Located in Kota Kinabalu of Sabah in Malaysia, Tanjung Aru is a small city sub-district that is home to many important sites such as the Royal Sabah Turf Club, La Salle Secondary School, Sabah State Railway station, Terminal 2 of the international airport, and the widely known Tanjung Aru Beach that is surrounded by first-class hotels, affordable resorts, famous restaurants and amazing entertainment centers. When staying anywhere within the capital city of Kota Kinabalu, make sure to visit Tanjung Aru even for a quick dinner while watching its spectacular sunset. People on the beach stop to watch the red golden sun slowly sinking behind the South China Sea, creating a picturesque silhouette of Mamutik Island and the Tunku Abdul Rahman Marine Park located in the open sea. Simply spectacular, it makes professional photographers out of everyone.
There are many reasons to come to Tanjung Aru Beach, which is an often visited Kota Kinabalu beach. Both locals and foreigners come here to swim, meet people, jog, stroll, sit on the soft beach for hours waiting for the sunset, or do what most people do here-eat. People flock to the open-air food court to enjoy savoring the freshly caught fishes and the very popular Malaysian noodle dishes.
Westerners (and locals) get a kick trying out the no-recipe, side-street noodle dishes, which include the fatty Char Kway Teow (stir fried with pork, eggs, prawns, fishcake and soy sauce), Mee Hoon (thin, stir-fried rice noodles with vegetables), Hokken Mee (prawn noodles with boiled eggs, spinach, bean sprouts, and chili paste), Laksa (noodles in a delicious and very spicy coconut-based soup), Mee Rebus (with sweet potatoes, egg yellows, shallots, and lime juice), Mee Mamak (Muslim Indian egg noodles fried in ketchup), Loh Mee (thick gravy and slimy in texture), Wan Tan Mee (with dumplings or wantons), and Curry Mee (with coconut-based curry). Any of these will surely savor one’s dining experience in Kota Kinabalu and they cost no more than US$2.00.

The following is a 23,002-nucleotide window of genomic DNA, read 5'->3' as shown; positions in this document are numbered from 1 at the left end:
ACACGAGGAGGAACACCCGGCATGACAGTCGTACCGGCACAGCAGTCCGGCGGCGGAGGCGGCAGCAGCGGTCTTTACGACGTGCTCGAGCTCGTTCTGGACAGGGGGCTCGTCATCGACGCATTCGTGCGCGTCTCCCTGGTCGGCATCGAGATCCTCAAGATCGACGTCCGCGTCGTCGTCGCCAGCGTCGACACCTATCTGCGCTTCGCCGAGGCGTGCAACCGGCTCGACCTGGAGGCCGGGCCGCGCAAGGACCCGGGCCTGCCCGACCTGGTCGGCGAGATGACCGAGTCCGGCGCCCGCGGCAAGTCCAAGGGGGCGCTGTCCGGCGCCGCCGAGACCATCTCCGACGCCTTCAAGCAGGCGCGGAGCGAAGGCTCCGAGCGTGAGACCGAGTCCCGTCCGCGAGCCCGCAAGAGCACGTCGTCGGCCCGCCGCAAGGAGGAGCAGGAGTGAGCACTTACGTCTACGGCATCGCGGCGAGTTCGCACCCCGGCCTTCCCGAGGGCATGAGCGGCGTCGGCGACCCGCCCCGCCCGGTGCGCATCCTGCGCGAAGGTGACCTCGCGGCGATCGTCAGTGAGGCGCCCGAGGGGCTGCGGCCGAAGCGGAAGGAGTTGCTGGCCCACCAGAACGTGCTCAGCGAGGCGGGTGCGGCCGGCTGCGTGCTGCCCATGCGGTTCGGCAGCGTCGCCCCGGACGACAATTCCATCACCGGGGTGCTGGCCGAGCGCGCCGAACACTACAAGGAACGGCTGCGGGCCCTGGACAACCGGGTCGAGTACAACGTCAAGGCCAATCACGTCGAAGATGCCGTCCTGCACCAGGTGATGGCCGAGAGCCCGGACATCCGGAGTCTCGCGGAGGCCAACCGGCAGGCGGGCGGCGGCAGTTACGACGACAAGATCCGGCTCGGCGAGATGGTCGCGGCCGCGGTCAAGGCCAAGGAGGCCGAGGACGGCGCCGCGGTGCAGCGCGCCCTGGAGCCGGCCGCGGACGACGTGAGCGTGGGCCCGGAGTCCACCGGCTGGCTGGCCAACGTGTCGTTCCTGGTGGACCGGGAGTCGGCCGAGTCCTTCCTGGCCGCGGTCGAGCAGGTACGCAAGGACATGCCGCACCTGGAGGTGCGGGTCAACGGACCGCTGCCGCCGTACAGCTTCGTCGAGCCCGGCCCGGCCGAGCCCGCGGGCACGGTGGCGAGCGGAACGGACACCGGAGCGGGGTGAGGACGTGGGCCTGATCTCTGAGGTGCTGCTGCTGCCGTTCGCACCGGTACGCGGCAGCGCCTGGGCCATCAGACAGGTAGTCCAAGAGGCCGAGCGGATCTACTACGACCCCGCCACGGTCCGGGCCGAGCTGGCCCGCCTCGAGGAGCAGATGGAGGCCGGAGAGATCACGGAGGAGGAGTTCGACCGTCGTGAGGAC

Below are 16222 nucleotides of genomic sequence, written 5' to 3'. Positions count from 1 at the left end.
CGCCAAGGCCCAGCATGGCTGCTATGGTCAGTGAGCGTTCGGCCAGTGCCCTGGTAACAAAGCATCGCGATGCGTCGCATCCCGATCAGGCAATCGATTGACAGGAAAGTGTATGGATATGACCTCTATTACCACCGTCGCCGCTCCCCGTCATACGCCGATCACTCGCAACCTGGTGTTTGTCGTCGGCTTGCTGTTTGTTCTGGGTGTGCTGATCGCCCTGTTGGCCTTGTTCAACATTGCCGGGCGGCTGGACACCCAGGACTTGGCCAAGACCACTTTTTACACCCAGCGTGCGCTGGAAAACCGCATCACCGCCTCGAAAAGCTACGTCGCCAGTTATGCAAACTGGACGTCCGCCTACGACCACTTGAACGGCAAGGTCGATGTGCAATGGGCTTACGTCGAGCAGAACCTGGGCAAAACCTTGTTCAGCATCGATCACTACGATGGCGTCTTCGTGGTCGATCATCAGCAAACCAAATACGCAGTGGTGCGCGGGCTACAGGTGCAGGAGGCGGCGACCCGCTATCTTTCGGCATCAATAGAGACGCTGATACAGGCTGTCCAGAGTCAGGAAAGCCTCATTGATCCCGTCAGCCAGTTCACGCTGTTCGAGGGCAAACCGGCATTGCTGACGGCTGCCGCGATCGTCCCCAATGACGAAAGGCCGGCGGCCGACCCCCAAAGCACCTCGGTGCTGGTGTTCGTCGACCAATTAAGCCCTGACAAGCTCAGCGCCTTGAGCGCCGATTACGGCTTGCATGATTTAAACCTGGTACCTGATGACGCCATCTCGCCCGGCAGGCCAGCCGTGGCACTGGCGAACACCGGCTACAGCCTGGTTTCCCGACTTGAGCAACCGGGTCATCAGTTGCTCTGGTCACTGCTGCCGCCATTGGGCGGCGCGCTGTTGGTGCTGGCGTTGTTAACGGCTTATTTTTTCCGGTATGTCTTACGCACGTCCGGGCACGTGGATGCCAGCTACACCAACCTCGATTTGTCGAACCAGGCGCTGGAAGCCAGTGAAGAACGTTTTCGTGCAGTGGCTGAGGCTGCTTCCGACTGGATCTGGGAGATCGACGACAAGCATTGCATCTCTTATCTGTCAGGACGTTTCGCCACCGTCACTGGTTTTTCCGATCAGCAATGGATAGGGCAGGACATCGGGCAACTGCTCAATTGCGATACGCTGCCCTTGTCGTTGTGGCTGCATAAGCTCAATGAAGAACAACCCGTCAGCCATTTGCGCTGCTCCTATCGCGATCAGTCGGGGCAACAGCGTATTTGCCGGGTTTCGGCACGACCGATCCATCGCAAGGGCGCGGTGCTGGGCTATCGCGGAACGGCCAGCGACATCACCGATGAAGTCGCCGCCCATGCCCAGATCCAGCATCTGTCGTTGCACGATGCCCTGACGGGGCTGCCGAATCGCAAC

Meanwhile, popular sea foods are lobsters, stingrays, shellfish, and other types of fish that are sold by weight and cooked stir-fried. Some stalls within the open-air food court serve food until there are customers, which could mean way past midnight. The area surrounding the food court is filled with the pungent smell of durian fruit when in season. Locals say this Southeast Asian fruit “smells like Hell but tastes like Heaven”.
For tourists who are not that adventurous with food, Tanjung Aru Seafood Restaurant is the place to go. Located right by the seafront, this fine-dining restaurant serves lunch and dinner every day, with live dinner shows on Fridays through Sundays at 7:00 p.m.
The most expensive accommodation in the area is the five-star Shangri-La Tanjung Aru Beach Resort and Spa that is equipped with a private beach, 25-acre garden, and 450+ rooms facing the South China Sea; while the most popular lodging for backpackers is the very affordable Borneo Beach House Backpackers guesthouse near the beach. The guesthouse has free Wi-Fi, communal kitchen, and a very friendly staff.
Other interesting facilities within the Tanjung Aru area are the following: Kinabalu Golf Club (KGC), one of the oldest clubs in Sabah situated near the beach, Waikiki Condominium, Casuarina Hotel and the Shangri-La; KK Yacht Club located along Tanjung Aru Beach going to Shangri-La, also a very old club that opened in the 1950s; and the Prince Philip Botanical Park. To get to the Tanjung Aru, simply take a taxi or a public bus (labeled “Tanjung Aru Beach”) from City Hall or Wawasan Plaza.